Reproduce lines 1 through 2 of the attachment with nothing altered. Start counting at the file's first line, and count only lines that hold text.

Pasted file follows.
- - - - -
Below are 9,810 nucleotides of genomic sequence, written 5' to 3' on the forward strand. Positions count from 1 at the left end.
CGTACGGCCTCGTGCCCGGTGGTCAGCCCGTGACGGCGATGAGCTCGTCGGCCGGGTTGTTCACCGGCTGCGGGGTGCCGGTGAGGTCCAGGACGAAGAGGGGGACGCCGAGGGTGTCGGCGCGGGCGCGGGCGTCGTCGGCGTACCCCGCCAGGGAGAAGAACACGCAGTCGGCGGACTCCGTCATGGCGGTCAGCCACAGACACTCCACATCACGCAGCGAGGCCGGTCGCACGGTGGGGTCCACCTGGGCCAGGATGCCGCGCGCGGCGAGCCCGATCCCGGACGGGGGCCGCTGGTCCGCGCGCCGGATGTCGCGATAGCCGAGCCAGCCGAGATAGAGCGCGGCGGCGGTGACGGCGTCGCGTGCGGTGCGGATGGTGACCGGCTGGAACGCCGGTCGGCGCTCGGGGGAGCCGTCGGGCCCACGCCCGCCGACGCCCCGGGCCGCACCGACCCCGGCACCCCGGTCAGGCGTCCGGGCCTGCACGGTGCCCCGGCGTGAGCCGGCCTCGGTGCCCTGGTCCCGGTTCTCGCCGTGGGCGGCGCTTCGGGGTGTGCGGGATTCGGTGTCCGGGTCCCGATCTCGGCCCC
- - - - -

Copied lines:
Below are 9,810 nucleotides of genomic sequence, written 5' to 3' on the forward strand. Positions count from 1 at the left end.
CGTACGGCCTCGTGCCCGGTGGTCAGCCCGTGACGGCGATGAGCTCGTCGGCCGGGTTGTTCACCGGCTGCGGGGTGCCGGTGAGGTCCAGGACGAAGAGGGGGACGCCGAGGGTGTCGGCGCGGGCGCGGGCGTCGTCGGCGTACCCCGCCAGGGAGAAGAACACGCAGTCGGCGGACTCCGTCATGGCGGTCAGCCACAGACACTCCACATCACGCAGCGAGGCCGGTCGCACGGTGGGGTCCACCTGGGCCAGGATGCCGCGCGCGGCGAGCCCGATCCCGGACGGGGGCCGCTGGTCCGCGCGCCGGATGTCGCGATAGCCGAGCCAGCCGAGATAGAGCGCGGCGGCGGTGACGGCGTCGCGTGCGGTGCGGATGGTGACCGGCTGGAACGCCGGTCGGCGCTCGGGGGAGCCGTCGGGCCCACGCCCGCCGACGCCCCGGGCCGCACCGACCCCGGCACCCCGGTCAGGCGTCCGGGCCTGCACGGTGCCCCGGCGTGAGCCGGCCTCGGTGCCCTGGTCCCGGTTCTCGCCGTGGGCGGCGCTTCGGGGTGTGCGGGATTCGGTGTCCGGGTCCCGATCTCGGCCCC